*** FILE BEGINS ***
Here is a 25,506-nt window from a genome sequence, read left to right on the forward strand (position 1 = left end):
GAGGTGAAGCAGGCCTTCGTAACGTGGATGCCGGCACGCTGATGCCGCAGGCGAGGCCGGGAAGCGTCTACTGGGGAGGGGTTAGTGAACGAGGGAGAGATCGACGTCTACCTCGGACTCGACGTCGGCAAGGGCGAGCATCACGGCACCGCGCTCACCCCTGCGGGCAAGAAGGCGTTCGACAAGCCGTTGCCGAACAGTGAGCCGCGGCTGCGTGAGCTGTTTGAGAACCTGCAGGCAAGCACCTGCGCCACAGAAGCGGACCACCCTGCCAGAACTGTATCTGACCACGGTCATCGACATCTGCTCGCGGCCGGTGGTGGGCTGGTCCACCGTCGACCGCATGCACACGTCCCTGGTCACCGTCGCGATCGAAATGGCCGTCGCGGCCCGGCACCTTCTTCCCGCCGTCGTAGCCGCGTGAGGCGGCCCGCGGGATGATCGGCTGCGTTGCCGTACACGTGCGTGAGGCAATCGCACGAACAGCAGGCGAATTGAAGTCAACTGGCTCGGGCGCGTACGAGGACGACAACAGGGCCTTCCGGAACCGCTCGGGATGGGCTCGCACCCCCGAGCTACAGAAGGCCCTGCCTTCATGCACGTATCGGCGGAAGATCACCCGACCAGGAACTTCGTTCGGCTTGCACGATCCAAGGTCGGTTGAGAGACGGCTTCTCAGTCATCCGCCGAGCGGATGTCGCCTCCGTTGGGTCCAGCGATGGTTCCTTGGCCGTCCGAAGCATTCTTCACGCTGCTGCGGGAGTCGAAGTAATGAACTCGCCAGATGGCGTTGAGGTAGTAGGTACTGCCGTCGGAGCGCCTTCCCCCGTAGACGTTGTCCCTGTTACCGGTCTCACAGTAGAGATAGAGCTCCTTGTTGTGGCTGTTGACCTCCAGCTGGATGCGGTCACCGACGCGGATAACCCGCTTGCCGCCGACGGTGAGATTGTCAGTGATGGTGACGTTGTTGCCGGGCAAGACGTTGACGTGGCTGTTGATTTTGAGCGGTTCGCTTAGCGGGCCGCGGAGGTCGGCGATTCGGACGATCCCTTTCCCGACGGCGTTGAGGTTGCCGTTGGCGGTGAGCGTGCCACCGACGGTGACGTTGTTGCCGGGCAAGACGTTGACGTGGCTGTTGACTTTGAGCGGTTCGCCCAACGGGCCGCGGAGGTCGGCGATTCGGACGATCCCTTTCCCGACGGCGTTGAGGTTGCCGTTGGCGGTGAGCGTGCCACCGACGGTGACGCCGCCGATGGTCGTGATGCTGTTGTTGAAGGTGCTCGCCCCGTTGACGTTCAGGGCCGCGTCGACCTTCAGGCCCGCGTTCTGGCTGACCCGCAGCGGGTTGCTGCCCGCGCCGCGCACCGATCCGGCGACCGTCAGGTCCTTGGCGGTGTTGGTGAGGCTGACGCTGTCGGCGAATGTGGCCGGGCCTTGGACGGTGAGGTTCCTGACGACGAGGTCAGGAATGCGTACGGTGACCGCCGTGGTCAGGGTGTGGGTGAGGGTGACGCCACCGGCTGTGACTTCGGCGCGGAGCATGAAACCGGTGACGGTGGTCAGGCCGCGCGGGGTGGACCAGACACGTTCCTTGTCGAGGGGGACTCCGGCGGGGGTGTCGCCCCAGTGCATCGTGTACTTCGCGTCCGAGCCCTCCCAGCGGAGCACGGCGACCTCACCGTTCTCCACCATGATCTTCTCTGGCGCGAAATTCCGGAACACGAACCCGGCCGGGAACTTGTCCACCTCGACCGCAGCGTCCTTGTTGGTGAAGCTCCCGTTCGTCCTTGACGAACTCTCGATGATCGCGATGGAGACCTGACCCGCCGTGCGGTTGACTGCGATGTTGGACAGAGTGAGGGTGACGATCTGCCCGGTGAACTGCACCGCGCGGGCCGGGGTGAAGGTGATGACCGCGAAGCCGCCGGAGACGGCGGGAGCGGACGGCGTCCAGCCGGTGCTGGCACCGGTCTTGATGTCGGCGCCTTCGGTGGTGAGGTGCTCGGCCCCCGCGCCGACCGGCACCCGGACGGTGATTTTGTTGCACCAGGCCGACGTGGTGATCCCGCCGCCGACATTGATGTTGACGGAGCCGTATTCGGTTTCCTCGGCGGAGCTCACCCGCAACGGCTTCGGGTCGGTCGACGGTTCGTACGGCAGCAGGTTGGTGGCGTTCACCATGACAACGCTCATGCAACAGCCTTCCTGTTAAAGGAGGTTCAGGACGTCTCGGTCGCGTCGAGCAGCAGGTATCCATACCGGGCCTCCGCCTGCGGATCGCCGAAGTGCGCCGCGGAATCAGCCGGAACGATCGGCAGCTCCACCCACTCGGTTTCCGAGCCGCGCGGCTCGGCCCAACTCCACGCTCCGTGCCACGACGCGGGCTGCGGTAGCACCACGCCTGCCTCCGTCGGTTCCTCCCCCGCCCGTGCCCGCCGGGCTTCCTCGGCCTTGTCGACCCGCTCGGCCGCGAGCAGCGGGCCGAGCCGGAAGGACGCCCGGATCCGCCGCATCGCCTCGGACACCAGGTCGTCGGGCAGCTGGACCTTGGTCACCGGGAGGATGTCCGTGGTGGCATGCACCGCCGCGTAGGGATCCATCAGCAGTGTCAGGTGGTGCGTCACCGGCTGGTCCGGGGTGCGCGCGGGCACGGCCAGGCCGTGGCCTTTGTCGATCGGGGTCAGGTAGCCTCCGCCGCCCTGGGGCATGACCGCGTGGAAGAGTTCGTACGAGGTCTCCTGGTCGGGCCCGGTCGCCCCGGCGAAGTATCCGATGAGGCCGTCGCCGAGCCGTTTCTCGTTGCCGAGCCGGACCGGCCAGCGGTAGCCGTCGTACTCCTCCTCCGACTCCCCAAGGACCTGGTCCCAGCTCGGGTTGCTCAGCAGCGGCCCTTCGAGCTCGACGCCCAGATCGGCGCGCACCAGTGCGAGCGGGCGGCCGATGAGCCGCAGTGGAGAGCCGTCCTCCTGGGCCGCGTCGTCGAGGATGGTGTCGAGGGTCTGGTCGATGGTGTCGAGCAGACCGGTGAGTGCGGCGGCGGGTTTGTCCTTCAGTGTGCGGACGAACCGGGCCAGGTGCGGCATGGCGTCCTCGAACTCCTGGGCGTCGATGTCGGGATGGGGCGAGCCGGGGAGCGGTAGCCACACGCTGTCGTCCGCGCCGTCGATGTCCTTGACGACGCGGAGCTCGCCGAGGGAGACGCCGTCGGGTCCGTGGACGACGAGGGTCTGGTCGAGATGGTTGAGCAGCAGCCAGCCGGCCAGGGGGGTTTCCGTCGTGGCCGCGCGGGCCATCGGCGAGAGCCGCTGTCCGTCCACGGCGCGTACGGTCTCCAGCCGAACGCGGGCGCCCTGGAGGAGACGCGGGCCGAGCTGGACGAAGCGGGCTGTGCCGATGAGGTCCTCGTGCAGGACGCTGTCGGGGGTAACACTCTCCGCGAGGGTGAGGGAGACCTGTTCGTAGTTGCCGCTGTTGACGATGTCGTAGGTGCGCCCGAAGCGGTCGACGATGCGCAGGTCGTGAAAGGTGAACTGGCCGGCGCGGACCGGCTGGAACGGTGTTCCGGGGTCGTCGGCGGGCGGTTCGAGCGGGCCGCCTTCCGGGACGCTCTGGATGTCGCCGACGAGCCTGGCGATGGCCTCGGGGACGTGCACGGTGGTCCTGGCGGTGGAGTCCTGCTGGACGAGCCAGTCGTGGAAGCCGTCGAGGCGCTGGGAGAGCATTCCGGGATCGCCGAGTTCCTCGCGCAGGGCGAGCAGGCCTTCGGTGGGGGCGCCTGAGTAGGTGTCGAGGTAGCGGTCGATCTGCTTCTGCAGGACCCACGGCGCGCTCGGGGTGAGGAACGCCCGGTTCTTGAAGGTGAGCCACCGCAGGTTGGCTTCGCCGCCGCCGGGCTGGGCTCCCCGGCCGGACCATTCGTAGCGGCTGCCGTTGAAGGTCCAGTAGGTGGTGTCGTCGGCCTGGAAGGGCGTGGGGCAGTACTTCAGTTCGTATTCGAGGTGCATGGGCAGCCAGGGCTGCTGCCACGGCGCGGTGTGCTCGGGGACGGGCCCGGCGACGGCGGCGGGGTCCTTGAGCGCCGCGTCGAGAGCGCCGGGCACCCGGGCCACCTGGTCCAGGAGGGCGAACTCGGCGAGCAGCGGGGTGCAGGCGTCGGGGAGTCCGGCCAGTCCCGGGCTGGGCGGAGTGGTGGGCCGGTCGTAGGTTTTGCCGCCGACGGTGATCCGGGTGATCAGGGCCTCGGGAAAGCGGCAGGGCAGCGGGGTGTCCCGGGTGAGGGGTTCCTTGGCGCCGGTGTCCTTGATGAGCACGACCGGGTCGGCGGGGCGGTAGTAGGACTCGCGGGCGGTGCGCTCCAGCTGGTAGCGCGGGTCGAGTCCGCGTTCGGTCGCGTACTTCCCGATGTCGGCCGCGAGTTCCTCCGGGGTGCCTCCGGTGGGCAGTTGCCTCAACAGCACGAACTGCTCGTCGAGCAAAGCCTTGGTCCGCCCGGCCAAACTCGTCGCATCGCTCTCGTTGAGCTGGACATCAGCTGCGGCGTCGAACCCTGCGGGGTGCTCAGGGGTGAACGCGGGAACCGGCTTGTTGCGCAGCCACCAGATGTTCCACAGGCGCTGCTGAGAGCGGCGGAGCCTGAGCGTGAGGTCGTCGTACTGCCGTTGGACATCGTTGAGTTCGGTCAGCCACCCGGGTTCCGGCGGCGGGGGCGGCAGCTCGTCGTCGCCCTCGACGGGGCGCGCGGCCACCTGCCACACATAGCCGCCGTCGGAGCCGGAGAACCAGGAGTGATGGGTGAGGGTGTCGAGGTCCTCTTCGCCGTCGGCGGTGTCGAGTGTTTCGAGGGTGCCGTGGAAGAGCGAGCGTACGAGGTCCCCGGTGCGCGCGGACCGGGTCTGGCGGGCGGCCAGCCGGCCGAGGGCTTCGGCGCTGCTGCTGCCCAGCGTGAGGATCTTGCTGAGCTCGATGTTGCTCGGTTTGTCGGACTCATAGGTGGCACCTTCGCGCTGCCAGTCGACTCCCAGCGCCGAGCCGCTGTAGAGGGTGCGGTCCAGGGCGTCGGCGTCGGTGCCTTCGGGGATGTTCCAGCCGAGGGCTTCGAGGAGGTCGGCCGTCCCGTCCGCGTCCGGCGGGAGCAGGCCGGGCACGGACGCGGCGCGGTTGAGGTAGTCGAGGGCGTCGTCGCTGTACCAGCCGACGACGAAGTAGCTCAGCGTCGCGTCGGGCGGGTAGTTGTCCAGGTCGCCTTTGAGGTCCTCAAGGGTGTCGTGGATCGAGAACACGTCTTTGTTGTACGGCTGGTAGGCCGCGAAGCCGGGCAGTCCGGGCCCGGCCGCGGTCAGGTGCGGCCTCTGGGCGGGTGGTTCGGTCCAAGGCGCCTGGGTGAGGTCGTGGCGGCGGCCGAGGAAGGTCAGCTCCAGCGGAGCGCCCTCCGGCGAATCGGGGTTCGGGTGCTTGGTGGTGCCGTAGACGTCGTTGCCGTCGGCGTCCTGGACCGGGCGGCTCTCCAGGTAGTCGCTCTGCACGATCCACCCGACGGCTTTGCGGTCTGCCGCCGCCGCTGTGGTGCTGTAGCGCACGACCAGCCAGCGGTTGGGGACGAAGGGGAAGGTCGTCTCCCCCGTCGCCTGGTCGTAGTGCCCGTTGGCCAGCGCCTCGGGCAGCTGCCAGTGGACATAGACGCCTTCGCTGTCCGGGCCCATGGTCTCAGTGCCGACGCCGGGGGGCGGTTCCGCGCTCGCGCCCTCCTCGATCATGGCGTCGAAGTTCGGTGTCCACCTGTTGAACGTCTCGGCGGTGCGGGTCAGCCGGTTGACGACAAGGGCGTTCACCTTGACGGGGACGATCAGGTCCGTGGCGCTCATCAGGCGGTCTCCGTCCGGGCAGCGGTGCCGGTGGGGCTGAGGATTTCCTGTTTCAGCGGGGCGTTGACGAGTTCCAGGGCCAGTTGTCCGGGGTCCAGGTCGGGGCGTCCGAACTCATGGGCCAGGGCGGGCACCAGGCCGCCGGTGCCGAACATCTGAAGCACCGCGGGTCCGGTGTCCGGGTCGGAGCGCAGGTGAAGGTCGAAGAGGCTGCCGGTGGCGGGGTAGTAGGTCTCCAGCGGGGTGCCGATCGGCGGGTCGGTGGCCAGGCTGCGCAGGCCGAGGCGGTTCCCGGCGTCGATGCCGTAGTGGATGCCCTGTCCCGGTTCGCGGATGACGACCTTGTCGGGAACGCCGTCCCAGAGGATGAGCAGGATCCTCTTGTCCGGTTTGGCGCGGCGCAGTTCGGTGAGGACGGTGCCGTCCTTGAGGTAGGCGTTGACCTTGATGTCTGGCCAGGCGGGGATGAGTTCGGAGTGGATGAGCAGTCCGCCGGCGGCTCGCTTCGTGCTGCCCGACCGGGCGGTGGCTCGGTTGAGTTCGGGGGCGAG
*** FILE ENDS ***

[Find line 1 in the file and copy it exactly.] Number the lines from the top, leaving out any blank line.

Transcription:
Here is a 25,506-nt window from a genome sequence, read left to right on the forward strand (position 1 = left end):